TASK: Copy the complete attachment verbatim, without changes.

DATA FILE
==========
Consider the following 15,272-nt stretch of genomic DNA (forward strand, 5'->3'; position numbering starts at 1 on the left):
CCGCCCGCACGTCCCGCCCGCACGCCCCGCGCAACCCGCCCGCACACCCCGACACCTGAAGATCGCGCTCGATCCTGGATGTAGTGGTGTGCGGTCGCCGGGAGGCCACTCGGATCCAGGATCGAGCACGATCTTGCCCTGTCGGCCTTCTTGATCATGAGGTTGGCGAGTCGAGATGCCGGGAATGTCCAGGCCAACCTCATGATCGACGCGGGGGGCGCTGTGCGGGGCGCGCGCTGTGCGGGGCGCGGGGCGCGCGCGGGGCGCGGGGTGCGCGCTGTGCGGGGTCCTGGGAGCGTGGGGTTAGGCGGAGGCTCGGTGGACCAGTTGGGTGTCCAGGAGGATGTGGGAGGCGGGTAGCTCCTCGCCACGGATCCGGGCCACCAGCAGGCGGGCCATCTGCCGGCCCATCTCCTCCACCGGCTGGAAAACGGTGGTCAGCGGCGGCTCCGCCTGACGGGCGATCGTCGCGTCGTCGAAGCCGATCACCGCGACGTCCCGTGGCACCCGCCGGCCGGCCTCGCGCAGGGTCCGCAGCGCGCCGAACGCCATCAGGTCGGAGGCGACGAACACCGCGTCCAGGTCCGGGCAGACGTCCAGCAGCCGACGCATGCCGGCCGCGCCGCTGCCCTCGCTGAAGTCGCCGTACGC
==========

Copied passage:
Consider the following 15,272-nt stretch of genomic DNA (forward strand, 5'->3'; position numbering starts at 1 on the left):
CCGCCCGCACGTCCCGCCCGCACGCCCCGCGCAACCCGCCCGCACACCCCGACACCTGAAGATCGCGCTCGATCCTGGATGTAGTGGTGTGCGGTCGCCGGGAGGCCACTCGGATCCAGGATCGAGCACGATCTTGCCCTGTCGGCCTTCTTGATCATGAGGTTGGCGAGTCGAGATGCCGGGAATGTCCAGGCCAACCTCATGATCGACGCGGGGGGCGCTGTGCGGGGCGCGCGCTGTGCGGGGCGCGGGGCGCGCGCGGGGCGCGGGGTGCGCGCTGTGCGGGGTCCTGGGAGCGTGGGGTTAGGCGGAGGCTCGGTGGACCAGTTGGGTGTCCAGGAGGATGTGGGAGGCGGGTAGCTCCTCGCCACGGATCCGGGCCACCAGCAGGCGGGCCATCTGCCGGCCCATCTCCTCCACCGGCTGGAAAACGGTGGTCAGCGGCGGCTCCGCCTGACGGGCGATCGTCGCGTCGTCGAAGCCGATCACCGCGACGTCCCGTGGCACCCGCCGGCCGGCCTCGCGCAGGGTCCGCAGCGCGCCGAACGCCATCAGGTCGGAGGCGACGAACACCGCGTCCAGGTCCGGGCAGACGTCCAGCAGCCGACGCATGCCGGCCGCGCCGCTGCCCTCGCTGAAGTCGCCGTACGC